The recent Flashback/Flashfake malware outbreak targeting Apple’s Mac computers is likely to be just the start of a new wave of attacks aimed at the system, according to Kaspersky founder and CEO Eugene Kaspersky.
The CEO said that Apple is years behind Microsoft when it comes to security, and the company will have to change the ways it approaches updates following the recent malware attacks.
“I think they [Apple] are ten years behind Microsoft in terms of security,” Kaspersky said. “For many years I’ve been saying that from a security point of view there is no big difference between Mac and Windows. It’s always been possible to develop Mac malware, but this one was a bit different. For example it was asking questions about being installed on the system and, using vulnerabilities, it was able to get to the user mode without any alarms.” he claims.
“Cyber criminals have now recognised that Mac is an interesting area,” Kaspersky said. “Now we have more, it’s not just Flashback or Flashfake. Welcome to Microsoft’s world, Mac. It’s full of malware.”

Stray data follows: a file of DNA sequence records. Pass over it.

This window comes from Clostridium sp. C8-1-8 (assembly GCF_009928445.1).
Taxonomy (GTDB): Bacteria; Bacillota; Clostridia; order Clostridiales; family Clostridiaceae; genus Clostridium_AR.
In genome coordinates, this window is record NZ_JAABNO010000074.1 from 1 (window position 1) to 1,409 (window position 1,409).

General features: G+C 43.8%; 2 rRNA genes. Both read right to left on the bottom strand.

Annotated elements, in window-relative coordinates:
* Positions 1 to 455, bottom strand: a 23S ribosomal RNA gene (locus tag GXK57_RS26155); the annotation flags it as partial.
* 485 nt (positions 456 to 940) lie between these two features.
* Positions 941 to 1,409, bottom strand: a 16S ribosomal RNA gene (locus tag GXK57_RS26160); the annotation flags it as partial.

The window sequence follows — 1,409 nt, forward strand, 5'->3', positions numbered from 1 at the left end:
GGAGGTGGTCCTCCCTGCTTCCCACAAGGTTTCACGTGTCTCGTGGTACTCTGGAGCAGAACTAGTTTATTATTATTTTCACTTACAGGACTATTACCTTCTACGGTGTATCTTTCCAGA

“They [Apple] will understand very soon that they have the same problems Microsoft had ten or 12 years ago. They will have to make changes in terms of the cycle of updates and so on and will be forced to invest more into their security audits for the software.” he said.
The “Flashback” virus discovered to have infected more than 600,000 Mac computers earlier this month originated on a series of WordPress blogs, security experts have determined. According to Alexander Gostev, head of the global research and analysis team at Kaspersky, the virus began as a trojan hidden within a fake Adobe software update. In March, however, the malware’s creators repackaged the virus in a “drive-by attack” that infected users’ Apple computers when they visited one of thousands of compromised WordPress blogs.
As of the middle of last week, it is believed that more than 140,000 Mac computers were still infected with the virus, which is capable of intercepting private data and transmitting it without a user’s knowledge.[Source]– Forbes